It’s no accident that Eliza Hittman’s trio of dramas about uniquely teenage heartbreaks feel so real: the filmmaker has always sought to cast fresh, age-appropriate stars in features like “Beach Rats” and “It Felt Like Love.” She’s not just making films about teenagers, but with teenagers and for teenagers. Her latest, the Sundance premiere “Never Rarely Sometimes Always,” is no exception, hinging on the performances of a pair of cinematic newbies: Sidney Flanigan and Talia Ryder.
In the candid coming-of-age drama, the duo star as best friends and cousins who undertake a timely and treacherous journey to New York City when their small Pennsylvania town fails to provide abortion options for Flanigan’s character, who is unexpectedly pregnant. The two were still teenagers when they made the film, and that authenticity bolsters an already hard-hitting film that doesn’t skirt around tough issues.
At Sundance, Hittman and Ryder joined IndieWire at Canada Goose Basecamp to chat about the unique casting process that brought them and Flanigan together. “I love the challenge of casting a film, and I think it’s a lot of work,” Hittman said. “I think casting directors tend to get very fed up with me, because I’m really searching for something and I’m not going to do one or two quick rounds.”
Hittman and her team looked at dozens of possible stars (including plenty of established names) in the search for their Autumn and Skylar, but the filmmaker remained hung up on an out of the box choice: Flanigan, who had never acted, but had met Hittman while she was filming her first film in upstate New York. She was just 14 at the time, but Hittman noted that “she had a presence and a charisma that you could feel, a kind of quiet tension.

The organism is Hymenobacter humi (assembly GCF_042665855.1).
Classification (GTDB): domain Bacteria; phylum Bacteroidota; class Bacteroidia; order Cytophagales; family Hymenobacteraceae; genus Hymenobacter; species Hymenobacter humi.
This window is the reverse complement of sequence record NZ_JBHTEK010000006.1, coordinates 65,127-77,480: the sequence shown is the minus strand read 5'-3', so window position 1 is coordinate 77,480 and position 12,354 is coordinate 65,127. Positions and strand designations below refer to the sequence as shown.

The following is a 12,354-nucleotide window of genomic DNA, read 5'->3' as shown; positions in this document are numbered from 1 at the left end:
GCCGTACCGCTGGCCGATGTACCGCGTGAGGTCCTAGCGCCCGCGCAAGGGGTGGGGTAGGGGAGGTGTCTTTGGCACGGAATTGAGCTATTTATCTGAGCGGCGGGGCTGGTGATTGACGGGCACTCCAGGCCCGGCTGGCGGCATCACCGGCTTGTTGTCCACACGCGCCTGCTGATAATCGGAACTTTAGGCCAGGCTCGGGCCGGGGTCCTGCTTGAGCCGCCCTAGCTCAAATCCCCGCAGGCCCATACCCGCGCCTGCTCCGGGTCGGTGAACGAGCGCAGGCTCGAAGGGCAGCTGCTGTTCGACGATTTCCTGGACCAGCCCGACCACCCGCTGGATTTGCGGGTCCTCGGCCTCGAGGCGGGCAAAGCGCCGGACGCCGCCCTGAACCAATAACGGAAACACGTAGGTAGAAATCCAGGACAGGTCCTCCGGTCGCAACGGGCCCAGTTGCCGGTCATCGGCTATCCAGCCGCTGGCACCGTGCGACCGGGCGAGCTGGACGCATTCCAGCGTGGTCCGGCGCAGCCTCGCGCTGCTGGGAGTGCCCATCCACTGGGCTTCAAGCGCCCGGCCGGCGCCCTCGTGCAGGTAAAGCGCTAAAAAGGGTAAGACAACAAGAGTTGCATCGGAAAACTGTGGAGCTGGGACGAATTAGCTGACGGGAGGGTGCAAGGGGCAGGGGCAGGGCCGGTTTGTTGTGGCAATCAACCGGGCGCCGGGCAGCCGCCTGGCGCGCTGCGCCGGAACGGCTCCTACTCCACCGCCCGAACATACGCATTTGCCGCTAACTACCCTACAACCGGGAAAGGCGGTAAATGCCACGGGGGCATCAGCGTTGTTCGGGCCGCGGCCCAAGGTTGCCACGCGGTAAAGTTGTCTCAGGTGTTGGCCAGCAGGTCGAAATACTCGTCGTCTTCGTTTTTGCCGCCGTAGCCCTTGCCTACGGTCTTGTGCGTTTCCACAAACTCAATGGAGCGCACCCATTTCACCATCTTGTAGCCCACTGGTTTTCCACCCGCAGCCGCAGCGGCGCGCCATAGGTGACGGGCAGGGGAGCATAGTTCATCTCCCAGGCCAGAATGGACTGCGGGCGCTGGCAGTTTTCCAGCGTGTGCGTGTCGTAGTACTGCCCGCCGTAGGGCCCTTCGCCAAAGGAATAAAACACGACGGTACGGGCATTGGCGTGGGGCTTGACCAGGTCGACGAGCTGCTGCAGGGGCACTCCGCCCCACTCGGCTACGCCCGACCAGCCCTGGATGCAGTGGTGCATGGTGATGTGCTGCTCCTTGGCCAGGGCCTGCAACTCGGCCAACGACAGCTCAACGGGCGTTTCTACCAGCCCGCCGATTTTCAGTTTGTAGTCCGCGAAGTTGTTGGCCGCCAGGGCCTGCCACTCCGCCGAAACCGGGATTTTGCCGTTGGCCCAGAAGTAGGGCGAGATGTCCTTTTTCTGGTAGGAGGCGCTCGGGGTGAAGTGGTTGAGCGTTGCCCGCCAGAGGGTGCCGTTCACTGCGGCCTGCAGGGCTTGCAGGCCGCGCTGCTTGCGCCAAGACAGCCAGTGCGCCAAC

The filmmaker kept up with Flanigan who, like Autumn, is a musician though the magic and immediacy of her Facebook videos. Those videos were, by Hittman’s estimation, “uniquely teenage” and captured the energy and spirit of what she thought Autumn could be. After months of coming up short through traditional avenues — and, as she laughingly explained, annoying her producers and casting directors with her vague suggestions that they needed someone more like this random Buffalo teen she knew — Hittman reached out to Flanigan to see if she was interested in trying out for the film. Thankfully, she was.
After locking in Flanigan, Hittman and her team had another challenge: casting a Skylar to match, a more easy-going character who helps lighten up an often very restrained Autumn. Hittman and company paged back through other, earlier auditions for Autumn, finding Ryder’s initial audition in the process. When she was brought in to read with Flanigan, weirdo magic struck: turns out, Flanigan and Ryder were from the same small town, and their connection was instantaneous.
For Hittman, that’s the root of it all, finding “two people who had an organic connection” and bringing that emotion and chemistry to her film.
Check out the full panel with Hittman and Ryder above, during which they talk about some other unexpected casting choices, plus a deeper discussion of how the film’s most stunning sequence came together.
Focus Features will release “Never Rarely Sometimes Always” on Friday, March 13.